Which is to say the pipeline is really a big clog of semi-imaginary projects that are always there, and many items which come and go…i.e. actually get done. Kinda’ like having a “bucket list” and a (daily) to do list, each with, say, 8 items: the former are always there, but hundred of things actually get done over time…it’s not really 50%.

          5. I believe his argument (also mine) is that the imaginary pipeline as it stands is not as relevant for future production as generally setting the conditions that encourage building. The argument rests on two complementary facts:

            1) Most of the stuff that got built in the last cycle was not in the pipeline at the beginning if it; and
            2) Most of the stuff that was in the pipeline at the beginning was not built

          6. Yes, the additional units are likely units that were not in the pipeline as of 2013 but got built in the 2013-2021 timeframe. These would be units the City put in a different category in its report, “Underutilized and Vacant Sites”.

          7. P.S. One other difference — the Planning Department report that is in the context of is only about projects that don’t have building permits yet. So those are not included in my analysis since they’re not relevant to the particular context (how many units without building permits will get them).

      2. It is fascinating that the City has built 50,000 new units over the past 20 years given that it’s housing policy is “dominated by NIMBYs.”

        1. How is that fascinating? We are a half century into the housing crisis and 50k units in an unprecedented boom is paltry compared to demand and need. That number might house half the regions super commuters and not even cover births and migrants.

          1. I have made this point here before, but you can’t just will housing into existence. Available construction materials and labor constrain the ability to build. When office building construction was more active in the City (and the Transit Center was being built), construction workers had to commute from the Fresno area to meet the need. Early in the pandemic, developers were reporting high prices for steel and concrete due to shortages/supply chain issues. Office building owners were also reporting that it was difficult to get sheetrock and other materials to do TI work.

            Additionally, new housing development depends on the availability of scarce debt and equity capital. Another 5,000 units at a cost of $600K each requires $3 billion. Given all the concern in this comments section and elsewhere about quality of life in San Francisco and some outmigration to other metros, some of the investment capital that might go to San Francisco is being deployed to places like Miami, Austin, and Phoenix.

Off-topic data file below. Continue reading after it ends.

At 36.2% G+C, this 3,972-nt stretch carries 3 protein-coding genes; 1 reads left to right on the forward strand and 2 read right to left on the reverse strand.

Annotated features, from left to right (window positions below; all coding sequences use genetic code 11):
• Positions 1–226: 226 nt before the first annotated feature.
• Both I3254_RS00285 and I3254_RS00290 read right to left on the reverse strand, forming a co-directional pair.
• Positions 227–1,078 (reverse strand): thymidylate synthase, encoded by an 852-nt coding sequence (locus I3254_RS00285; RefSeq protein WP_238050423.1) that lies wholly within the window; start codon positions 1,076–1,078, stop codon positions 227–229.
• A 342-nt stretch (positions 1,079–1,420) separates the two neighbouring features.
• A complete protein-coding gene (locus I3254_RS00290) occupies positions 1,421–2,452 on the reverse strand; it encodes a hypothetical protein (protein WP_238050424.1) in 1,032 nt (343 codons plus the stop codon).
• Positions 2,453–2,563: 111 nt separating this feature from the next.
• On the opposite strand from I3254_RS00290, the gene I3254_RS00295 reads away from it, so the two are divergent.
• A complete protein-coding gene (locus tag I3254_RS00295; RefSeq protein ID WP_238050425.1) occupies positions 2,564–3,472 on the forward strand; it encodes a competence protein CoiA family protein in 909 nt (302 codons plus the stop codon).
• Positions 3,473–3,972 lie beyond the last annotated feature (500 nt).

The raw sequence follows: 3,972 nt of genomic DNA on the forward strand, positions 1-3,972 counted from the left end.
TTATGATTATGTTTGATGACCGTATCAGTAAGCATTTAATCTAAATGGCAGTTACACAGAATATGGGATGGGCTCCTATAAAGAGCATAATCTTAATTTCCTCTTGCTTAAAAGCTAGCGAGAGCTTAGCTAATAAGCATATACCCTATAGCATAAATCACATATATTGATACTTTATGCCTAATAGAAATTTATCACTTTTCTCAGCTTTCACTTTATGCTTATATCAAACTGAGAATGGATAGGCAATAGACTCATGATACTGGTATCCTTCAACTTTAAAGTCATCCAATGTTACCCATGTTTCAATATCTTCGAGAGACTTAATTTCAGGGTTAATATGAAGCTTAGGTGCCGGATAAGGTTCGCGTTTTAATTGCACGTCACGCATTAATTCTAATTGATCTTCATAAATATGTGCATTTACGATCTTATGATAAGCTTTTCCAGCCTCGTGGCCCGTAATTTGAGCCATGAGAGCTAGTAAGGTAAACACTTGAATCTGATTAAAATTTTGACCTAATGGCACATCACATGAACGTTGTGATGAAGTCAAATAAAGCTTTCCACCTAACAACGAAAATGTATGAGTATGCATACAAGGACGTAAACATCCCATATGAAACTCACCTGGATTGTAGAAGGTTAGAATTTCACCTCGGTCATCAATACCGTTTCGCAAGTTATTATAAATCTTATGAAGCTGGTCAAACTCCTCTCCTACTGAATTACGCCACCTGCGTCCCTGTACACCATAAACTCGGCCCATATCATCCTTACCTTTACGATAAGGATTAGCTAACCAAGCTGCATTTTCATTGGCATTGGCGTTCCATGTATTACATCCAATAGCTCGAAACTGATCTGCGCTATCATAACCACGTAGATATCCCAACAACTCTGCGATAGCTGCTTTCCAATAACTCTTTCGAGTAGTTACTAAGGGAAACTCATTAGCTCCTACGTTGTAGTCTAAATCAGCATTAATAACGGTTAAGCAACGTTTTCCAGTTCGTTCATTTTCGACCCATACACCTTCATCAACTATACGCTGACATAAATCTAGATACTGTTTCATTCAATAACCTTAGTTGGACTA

According to the City’s Pipeline Dashboard, 48,924 units have been *entitled* and 4,545 units are *under construction*. At this point, it is up to the developers to move forward with the other 44,379 units. If they don’t get built on your timetable, you can’t blame that on “NIMBYs”.

          2. FYI – it would appear as though the City’s Current Dashboard tallies, and any dashboard-based reports, are incorrect (versus our queries of the underlying database and totals above).

          3. only 9400 units are permitted. The whole “entitled” thing is a ruse. You can’t build until everyone approves. There are over 20,000 applications turned into planning. But there are many many very slow steps even after planning approves before you can build.

          4. Re: “unprecedented boom”, that 20-year pace is lower than most other such periods of city history, including 1940-60, 1950-70, 1960-80, and 1970-90. The last 20 years only looks boom-like compared to the prior 20 years, which were the all-time lowest decades for housing production in SF.

  3. In some ways the pipeline is a pipedream. Just saying.

    I assume that Planning is timely in removing projects from the pipeline that are abandoned. The Renzo tower, the Oceanwide condominium tower, the massive Kirkham Street project in the Inner Sunset and the tower on Mission near 10th (IIRC). About 800 units that won’t come to fruition.

    Are numbers tracked for entitled projects put up for sale (rather than built)? Or entitlements that have been extended for years – the skinny Howard Street tower? Those numbers would be revealing and add a better, more nuanced view of the pipeline.